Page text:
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Bang (Visions Series #2)

Bang (Visions Series #2)

4.5 11
by Lisa McMann

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What Sawyer’s seeing might mean murder. The second “dramatic, quick-paced thriller (Kirkus Reviews)” in a series from the New York Times bestselling author of the Wake trilogy.

Jules should be happy. She saved a lot of people’s lives and she’s finally with Sawyer, pretty much the guy of her dreams. But the


What Sawyer’s seeing might mean murder. The second “dramatic, quick-paced thriller (Kirkus Reviews)” in a series from the New York Times bestselling author of the Wake trilogy.

Jules should be happy. She saved a lot of people’s lives and she’s finally with Sawyer, pretty much the guy of her dreams. But the nightmare’s not over, because she somehow managed to pass the psycho vision stuff to Sawyer. Excellent.

Feeling responsible for what he’s going through and knowing that people’s lives are at stake, Jules is determined to help him figure it all out. But Sawyer’s vision is so awful he can barely describe it, much less make sense of it. All he can tell her is there’s a gun, and eleven ear-splitting shots. Bang.

Jules and Sawyer have to work out the details fast, because the visions are getting worse and that means only one thing: time is running out. But every clue they see takes them down the wrong path. If they can’t prevent the vision from happening, lives will be lost. And they may be among the casualties…

Editorial Reviews

VOYA - Kathleen Beck
In Crash (Simon Pulse, 2013/Voya February 2013), Jules Demarco deciphers a frightening vision that threatens her long-time crush, Sawyer, son of her family's hated rival restaurateurs. To her horror, she has somehow passed the visions on to Sawyer, who now sees what seems to be a school shooting playing out on every reflective surface. As if sneaking around to hide their relationship is not hard enough, Sawyer and Jules must figure out when and where the attack will take place. Family animosity complicates their frantic quest and adds to the tension as events accelerate toward their potentially tragic conclusion. How can two sixteen-year-olds stop that awful picture in Sawyer's head from becoming bloody reality? The second book in the Visions series (after Crash and Bang, will the next be Boom?) does not have quite the delicious suspense as the first. The puzzle and the conclusion are considerably more violent. Liberal use of the f-word adds little to the narrative. Topical references may limit shelf life. On the positive side, we gain insight into Jules's complicated family, notably her supportive siblings, seeming good-girl Rowan, and lonely, gay Trey. Readers will cheer Sawyer's final act of defiance toward his abusive father. We wonder how this "vision thing" is passed on and whether Jules and Sawyer are obligated to help whoever has the next one. Tell teens to read these titles in order, and watch them pass the books around. Reviewer: Kathleen Beck
Kirkus Reviews
Captivating in its own right, McMann's second installment in the Visions trilogy is more than a bridge novel. It's been just over a week since Jules saved new boyfriend Sawyer and his family's rival pizza parlor, and Sawyer has begun seeing his own visions of tragedy. The author ratchets up the intensity, as Sawyer's visions appear in even more unusual venues and include sound--"[e]leven fucking gunshots" to be exact. Enlisting the help of Jules' gay, older brother, Trey, the teens set out to solve the mystery of where the shooting takes place and who may be involved--on both sides of the gun. They deduce that the gunshots take place at a school, but talking and writing about a school shooting may get them into trouble. Playing sleuth rather than receiving the visions this time, Jules has more time to focus on the ethics of the visions, such as what purpose the visions fulfill and whether the recipients have a moral obligation to save the lives they see in their visions. It's not just visions but Jules and Sawyer's relationship that grows bolder, with both new emotional and physical feelings (though sex is not an issue yet). Who will receive the visions next? McMann gives fewer hints this time, but another dramatic, quick-paced thriller is certain. (Supernatural thriller. 14 & up)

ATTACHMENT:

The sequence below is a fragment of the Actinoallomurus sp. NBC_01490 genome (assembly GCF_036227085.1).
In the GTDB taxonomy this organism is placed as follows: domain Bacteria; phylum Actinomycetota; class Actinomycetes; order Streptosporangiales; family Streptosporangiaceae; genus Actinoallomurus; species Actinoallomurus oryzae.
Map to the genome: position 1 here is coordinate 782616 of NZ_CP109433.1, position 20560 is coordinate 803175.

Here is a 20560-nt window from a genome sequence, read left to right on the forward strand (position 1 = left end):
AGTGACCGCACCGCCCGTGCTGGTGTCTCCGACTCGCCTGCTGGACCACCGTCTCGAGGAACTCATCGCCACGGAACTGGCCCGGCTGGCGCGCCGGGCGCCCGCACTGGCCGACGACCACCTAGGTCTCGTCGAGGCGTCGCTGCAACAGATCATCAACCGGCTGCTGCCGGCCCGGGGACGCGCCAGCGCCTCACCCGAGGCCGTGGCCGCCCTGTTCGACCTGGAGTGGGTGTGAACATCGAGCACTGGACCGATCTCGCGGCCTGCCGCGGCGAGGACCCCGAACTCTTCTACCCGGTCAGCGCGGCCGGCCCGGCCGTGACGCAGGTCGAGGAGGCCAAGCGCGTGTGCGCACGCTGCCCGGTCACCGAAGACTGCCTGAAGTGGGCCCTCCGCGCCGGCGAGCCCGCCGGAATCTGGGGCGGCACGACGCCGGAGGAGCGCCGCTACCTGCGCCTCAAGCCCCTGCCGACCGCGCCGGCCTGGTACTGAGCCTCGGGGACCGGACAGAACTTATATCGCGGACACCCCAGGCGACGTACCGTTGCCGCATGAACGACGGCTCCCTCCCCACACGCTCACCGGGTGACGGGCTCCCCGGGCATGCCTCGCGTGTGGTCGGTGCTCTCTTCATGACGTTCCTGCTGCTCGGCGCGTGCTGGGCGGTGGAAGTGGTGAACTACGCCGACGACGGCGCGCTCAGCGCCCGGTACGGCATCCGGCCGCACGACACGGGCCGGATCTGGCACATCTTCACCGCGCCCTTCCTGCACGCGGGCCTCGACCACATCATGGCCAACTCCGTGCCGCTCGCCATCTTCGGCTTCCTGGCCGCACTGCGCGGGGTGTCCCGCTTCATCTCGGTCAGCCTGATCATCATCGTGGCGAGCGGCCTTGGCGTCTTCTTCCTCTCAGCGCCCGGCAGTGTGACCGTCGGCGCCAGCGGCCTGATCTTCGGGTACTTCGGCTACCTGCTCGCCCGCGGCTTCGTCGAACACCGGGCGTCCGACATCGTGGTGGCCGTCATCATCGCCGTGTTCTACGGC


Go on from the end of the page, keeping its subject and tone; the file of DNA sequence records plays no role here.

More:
Product Details

Simon Pulse
Publication date:
Lisa McMann's Visions Series , #2
Sold by:
Sales rank:
HL720L (what's this?)
File size:
1 MB
Age Range:
14 - 17 Years

Read an Excerpt


  • It’s been over a week since Sawyer kissed me and told me he was seeing a vision now, and it’s all I can think about. I can’t wait to get out of this apartment, which I am tethered to until Monday—that’s when the doc said my internal injuries will be healed enough so I can go to school again. My older brother and best friend, Trey, has been great, of course, slipping notes to Sawyer for me and delivering replies back to me. But for some reason Sawyer won’t explain his vision on paper. “It’s too . . . frightening. Too gruesome. Too . . . everything,” he wrote.

    And me? I’m sick about it.

    Absolutely sick.

    Because it’s my fault. I was so relieved when my vision ended—no more snowplow crashing and exploding into Angotti’s restaurant, no more body bags in the snow, no more Sawyer’s dead face. After weeks of that stupid vision taunting me, and after nearly getting killed because of it, I was naive enough to think it was all over and I’d get to live a happy life. Relatively, anyway. Under the current parental circumstances, that is.